In the Midst of Grief, Hope

It has been a month since the brutal murder of George Floyd. Over these past few weeks I have felt incredible grief over what transpired in those agonizing and grueling 8 minutes and 46 seconds. Since then, I have been overcome with sadness that often feels like rage. I think a lot about the complexity of this moment when the need to reach out, be in community with, and hug those dearest to our hearts is not possible. We are not only experiencing police brutality and anti-Blackness, but another public health crisis—COVID-19. I’m not sure which is worse, the disproportionate impact the COVID-19 pandemic has had on Black communities and other communities of color, or the far too long epidemic of systemic racism that stains our collective history?

As a Black and Indigenous transgender man, I am also sitting with the realities of how my race, gender and sexuality intersect and what it means to bring all of me in this pursuit for liberation and justice. As communities across our country hit the streets to protest police brutality and anti-Blackness, June is also Pride month. The history of the LGBTQ movement isn’t far from what we are seeing today. Last year we celebrated the 50th anniversary of the Stonewall Inn Riots, where Black transgender women, femmes, and other LGBTQ folks of color stood up and fought back against police brutality and harassment for simply being who they were. 

This is all important because two days after George Floyd was murdered, Tony McDade, a Black transgender man was killed by police in Tallahassee, FL. Two weeks later, two Black transgender women were killed within twenty-four hours of each other. Dominique “Rem’mie” Fells of Philadelphia, PA and Riah Milton of Liberty Township, OH. Already in 2020 we have seen 16 transgender people murdered, a rate that will most likely pass the 27 murders we saw in 2019 of transgender people—the majority of whom were Black transgender women. Black names that are far too often left out of the national conversation of violence and anti-Blackness.

Black Lives cannot matter unless All Black Lives Matter, including Black transgender people. This means our movements and efforts need to be intentionally intersectional. Ijeoma Oluo, a Black writer and author of, So You Want To Talk About Race, defines intersectionality as, “the belief that our social justice movements must consider all of the intersections of identity, privilege and oppression that people face in order to be just and effective.” I believe we can do this, because my Black trans life matters and the lives of all of our Black trans brothers and sisters.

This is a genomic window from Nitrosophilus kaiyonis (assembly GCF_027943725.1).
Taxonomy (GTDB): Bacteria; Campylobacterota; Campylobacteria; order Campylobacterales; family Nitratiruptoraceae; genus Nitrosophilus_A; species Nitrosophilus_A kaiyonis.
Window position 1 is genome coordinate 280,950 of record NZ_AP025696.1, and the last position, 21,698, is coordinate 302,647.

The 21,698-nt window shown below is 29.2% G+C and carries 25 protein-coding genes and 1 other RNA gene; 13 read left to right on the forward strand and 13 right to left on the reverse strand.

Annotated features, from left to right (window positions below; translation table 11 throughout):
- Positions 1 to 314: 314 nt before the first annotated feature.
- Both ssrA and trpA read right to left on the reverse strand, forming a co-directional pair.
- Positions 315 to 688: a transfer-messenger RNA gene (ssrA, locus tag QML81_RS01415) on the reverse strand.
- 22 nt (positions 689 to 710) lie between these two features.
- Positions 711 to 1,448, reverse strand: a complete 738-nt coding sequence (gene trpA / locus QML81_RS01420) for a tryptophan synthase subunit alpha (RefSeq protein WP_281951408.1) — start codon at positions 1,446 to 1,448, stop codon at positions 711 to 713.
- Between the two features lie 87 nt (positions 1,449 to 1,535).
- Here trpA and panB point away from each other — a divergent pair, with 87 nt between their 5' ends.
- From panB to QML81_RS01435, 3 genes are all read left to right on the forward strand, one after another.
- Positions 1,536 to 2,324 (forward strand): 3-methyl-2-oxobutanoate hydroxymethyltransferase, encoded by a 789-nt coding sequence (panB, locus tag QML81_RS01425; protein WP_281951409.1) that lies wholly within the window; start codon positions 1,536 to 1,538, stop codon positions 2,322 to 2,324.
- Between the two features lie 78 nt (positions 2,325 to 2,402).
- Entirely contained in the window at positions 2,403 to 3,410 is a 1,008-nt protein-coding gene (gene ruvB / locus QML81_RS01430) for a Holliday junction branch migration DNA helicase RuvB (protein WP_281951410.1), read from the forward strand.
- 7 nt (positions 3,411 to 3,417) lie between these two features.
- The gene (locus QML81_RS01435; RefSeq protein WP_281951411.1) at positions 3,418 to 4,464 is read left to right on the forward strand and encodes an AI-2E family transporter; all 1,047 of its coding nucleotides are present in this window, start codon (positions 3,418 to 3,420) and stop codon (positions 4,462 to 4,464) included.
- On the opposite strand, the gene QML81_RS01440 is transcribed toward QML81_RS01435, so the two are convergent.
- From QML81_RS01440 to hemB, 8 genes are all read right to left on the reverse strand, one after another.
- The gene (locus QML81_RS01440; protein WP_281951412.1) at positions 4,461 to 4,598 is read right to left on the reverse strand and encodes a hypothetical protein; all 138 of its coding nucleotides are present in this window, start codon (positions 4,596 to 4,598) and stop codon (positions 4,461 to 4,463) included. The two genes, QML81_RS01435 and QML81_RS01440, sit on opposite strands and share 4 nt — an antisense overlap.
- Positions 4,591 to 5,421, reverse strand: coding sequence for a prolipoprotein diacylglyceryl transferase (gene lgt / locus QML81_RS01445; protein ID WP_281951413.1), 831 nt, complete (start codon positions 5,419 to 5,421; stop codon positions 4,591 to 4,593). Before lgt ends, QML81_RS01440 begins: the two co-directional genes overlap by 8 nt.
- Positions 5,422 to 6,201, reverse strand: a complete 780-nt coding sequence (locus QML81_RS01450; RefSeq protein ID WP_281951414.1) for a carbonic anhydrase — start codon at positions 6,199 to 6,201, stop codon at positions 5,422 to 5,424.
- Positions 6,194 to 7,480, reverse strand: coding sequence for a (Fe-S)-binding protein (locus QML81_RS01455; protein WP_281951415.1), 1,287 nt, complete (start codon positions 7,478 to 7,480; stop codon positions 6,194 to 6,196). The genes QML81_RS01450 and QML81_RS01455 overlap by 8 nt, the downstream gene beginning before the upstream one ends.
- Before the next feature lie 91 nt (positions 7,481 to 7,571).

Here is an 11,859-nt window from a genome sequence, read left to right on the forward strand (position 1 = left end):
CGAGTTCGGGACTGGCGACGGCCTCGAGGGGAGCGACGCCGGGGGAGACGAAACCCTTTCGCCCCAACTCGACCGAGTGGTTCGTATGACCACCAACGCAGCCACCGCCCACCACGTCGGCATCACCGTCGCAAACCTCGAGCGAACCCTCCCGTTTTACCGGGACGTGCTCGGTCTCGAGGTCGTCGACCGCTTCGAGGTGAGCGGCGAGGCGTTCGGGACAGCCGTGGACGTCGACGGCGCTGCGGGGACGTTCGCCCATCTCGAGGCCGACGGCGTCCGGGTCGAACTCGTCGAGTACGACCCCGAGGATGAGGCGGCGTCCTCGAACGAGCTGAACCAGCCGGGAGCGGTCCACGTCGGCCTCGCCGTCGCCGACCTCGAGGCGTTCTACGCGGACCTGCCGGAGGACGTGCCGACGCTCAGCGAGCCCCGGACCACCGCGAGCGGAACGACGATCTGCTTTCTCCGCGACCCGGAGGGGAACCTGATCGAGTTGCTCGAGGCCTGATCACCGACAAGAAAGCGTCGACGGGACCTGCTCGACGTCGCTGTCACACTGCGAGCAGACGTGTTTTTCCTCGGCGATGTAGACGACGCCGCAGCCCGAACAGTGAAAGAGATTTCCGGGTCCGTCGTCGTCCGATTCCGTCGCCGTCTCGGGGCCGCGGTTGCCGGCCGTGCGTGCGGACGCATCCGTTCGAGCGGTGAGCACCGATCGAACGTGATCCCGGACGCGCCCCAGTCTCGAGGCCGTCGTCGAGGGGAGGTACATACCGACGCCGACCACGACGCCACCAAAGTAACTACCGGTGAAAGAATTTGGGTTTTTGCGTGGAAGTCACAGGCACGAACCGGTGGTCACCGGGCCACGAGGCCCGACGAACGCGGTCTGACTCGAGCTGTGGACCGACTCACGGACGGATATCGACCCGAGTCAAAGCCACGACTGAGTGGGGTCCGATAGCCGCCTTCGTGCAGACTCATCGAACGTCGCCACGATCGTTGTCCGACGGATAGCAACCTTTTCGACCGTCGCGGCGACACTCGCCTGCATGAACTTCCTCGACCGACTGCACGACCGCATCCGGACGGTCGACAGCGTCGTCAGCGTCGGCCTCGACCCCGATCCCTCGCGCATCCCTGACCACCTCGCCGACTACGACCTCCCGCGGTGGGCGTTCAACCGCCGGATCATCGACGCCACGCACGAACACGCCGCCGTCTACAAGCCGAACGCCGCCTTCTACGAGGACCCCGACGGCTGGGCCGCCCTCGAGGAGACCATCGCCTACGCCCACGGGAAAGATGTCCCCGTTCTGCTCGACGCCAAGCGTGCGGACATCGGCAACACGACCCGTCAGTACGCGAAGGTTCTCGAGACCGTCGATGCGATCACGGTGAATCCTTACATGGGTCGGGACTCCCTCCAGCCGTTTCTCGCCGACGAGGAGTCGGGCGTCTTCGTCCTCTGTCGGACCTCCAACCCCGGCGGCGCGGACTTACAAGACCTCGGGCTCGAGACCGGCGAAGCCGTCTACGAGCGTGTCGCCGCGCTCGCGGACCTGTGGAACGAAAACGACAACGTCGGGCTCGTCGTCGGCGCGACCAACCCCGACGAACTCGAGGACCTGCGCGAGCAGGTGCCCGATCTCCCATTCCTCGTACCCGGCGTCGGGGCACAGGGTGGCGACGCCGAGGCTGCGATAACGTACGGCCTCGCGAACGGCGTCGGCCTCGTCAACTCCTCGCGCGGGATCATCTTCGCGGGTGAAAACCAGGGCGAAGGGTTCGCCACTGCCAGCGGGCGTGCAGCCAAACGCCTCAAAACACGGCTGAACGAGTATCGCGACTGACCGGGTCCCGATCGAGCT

In the midst of all this grief I also feel hopeful. I have been in awe of the collective movements across our country and the Pacific Northwest. A collective demand to end police brutality, anti-Blackness and racism in all of our communities and institutions. Across social media I see friends, family and peers of all race and social identities share their outrage and cries for systemic policy changes at the local, state and federal level. Collective calls to defund police departments and put money into Black communities and other communities of color to support community centers, public health programs, housing and education. 

As someone who is in the role of a funder, I think about what this means for me and my peers in philanthropy. How does the history of philanthropy and the nonprofit industrial complex reinforce harmful policies and systems that impact the communities we say we want to support? Now more than ever I believe our world will never go back to what it was. This means philanthropy, now more than ever will have to radically shift our funding priorities in ways that directly support the intersectional work being led by Black and Indigenous organizations. The people closest to the issues are the best equipped to find solutions for those issues.

Lastly, this will take deeper work than implementing Racial Justice initiatives or Diversity, Equity and Inclusion programs. These things are important, but individually and within our organizations we will have to grapple with the ways that shame shows up in our work. We need to be intentional with equipping our organizations with tools to build shame resiliency and to be able to continue in the right direction when our impact does not match our intent. Dismantling racism and anti-Blackness will be hard and we’ll need courageous leaders and institutions that are able to identify, acknowledge and apologize for areas of harm and create new pathways where that harm no longer exists.

–Jeremiah J. Allen, he/him

Director of Programs 

Pride Foundation